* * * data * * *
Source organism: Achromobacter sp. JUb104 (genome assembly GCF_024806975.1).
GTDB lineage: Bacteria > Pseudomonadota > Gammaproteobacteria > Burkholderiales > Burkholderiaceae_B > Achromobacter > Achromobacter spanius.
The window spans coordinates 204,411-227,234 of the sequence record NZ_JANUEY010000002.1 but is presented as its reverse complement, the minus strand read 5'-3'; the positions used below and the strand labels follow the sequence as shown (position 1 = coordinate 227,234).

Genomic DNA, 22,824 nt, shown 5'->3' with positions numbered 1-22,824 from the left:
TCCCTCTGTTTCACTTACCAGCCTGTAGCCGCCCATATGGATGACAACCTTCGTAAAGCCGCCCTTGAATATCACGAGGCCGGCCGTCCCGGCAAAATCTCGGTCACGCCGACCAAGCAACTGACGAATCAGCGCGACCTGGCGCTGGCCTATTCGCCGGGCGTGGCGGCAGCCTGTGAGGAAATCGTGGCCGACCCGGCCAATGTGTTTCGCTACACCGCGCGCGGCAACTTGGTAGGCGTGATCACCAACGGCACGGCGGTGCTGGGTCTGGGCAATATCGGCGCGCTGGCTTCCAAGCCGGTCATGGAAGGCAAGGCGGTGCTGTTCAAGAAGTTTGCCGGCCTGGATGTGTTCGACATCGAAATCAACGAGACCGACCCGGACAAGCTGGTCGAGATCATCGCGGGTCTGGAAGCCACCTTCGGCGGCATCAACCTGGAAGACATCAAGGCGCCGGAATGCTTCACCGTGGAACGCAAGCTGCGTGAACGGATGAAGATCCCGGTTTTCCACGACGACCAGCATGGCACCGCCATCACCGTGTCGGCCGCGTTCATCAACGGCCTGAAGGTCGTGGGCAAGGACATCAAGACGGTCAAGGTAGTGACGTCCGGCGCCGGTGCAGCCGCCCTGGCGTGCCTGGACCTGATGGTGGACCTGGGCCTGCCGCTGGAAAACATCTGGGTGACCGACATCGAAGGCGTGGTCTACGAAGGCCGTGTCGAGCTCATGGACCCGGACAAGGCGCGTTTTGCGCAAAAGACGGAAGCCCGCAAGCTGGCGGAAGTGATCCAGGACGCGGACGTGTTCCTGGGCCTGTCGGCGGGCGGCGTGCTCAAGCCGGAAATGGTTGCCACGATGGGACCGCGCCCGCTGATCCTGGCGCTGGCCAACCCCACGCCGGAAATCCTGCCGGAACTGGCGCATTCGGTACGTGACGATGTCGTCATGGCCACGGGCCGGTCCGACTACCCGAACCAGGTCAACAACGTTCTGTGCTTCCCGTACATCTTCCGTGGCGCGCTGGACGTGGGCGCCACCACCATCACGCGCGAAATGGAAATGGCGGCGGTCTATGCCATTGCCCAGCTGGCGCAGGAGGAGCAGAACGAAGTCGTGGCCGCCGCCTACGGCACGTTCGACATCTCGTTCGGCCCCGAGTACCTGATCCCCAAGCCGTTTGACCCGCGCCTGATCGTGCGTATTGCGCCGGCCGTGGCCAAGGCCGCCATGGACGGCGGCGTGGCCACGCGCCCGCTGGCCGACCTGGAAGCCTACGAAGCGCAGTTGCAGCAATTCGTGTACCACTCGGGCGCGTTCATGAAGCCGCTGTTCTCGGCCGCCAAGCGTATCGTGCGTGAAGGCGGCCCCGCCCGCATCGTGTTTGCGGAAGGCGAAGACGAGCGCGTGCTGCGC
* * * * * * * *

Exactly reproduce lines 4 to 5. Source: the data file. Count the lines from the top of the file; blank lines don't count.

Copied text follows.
Genomic DNA, 22,824 nt, shown 5'->3' with positions numbered 1-22,824 from the left:
TCCCTCTGTTTCACTTACCAGCCTGTAGCCGCCCATATGGATGACAACCTTCGTAAAGCCGCCCTTGAATATCACGAGGCCGGCCGTCCCGGCAAAATCTCGGTCACGCCGACCAAGCAACTGACGAATCAGCGCGACCTGGCGCTGGCCTATTCGCCGGGCGTGGCGGCAGCCTGTGAGGAAATCGTGGCCGACCCGGCCAATGTGTTTCGCTACACCGCGCGCGGCAACTTGGTAGGCGTGATCACCAACGGCACGGCGGTGCTGGGTCTGGGCAATATCGGCGCGCTGGCTTCCAAGCCGGTCATGGAAGGCAAGGCGGTGCTGTTCAAGAAGTTTGCCGGCCTGGATGTGTTCGACATCGAAATCAACGAGACCGACCCGGACAAGCTGGTCGAGATCATCGCGGGTCTGGAAGCCACCTTCGGCGGCATCAACCTGGAAGACATCAAGGCGCCGGAATGCTTCACCGTGGAACGCAAGCTGCGTGAACGGATGAAGATCCCGGTTTTCCACGACGACCAGCATGGCACCGCCATCACCGTGTCGGCCGCGTTCATCAACGGCCTGAAGGTCGTGGGCAAGGACATCAAGACGGTCAAGGTAGTGACGTCCGGCGCCGGTGCAGCCGCCCTGGCGTGCCTGGACCTGATGGTGGACCTGGGCCTGCCGCTGGAAAACATCTGGGTGACCGACATCGAAGGCGTGGTCTACGAAGGCCGTGTCGAGCTCATGGACCCGGACAAGGCGCGTTTTGCGCAAAAGACGGAAGCCCGCAAGCTGGCGGAAGTGATCCAGGACGCGGACGTGTTCCTGGGCCTGTCGGCGGGCGGCGTGCTCAAGCCGGAAATGGTTGCCACGATGGGACCGCGCCCGCTGATCCTGGCGCTGGCCAACCCCACGCCGGAAATCCTGCCGGAACTGGCGCATTCGGTACGTGACGATGTCGTCATGGCCACGGGCCGGTCCGACTACCCGAACCAGGTCAACAACGTTCTGTGCTTCCCGTACATCTTCCGTGGCGCGCTGGACGTGGGCGCCACCACCATCACGCGCGAAATGGAAATGGCGGCGGTCTATGCCATTGCCCAGCTGGCGCAGGAGGAGCAGAACGAAGTCGTGGCCGCCGCCTACGGCACGTTCGACATCTCGTTCGGCCCCGAGTACCTGATCCCCAAGCCGTTTGACCCGCGCCTGATCGTGCGTATTGCGCCGGCCGTGGCCAAGGCCGCCATGGACGGCGGCGTGGCCACGCGCCCGCTGGCCGACCTGGAAGCCTACGAAGCGCAGTTGCAGCAATTCGTGTACCACTCGGGCGCGTTCATGAAGCCGCTGTTCTCGGCCGCCAAGCGTATCGTGCGTGAAGGCGGCCCCGCCCGCATCGTGTTTGCGGAAGGCGAAGACGAGCGCGTGCTGCGC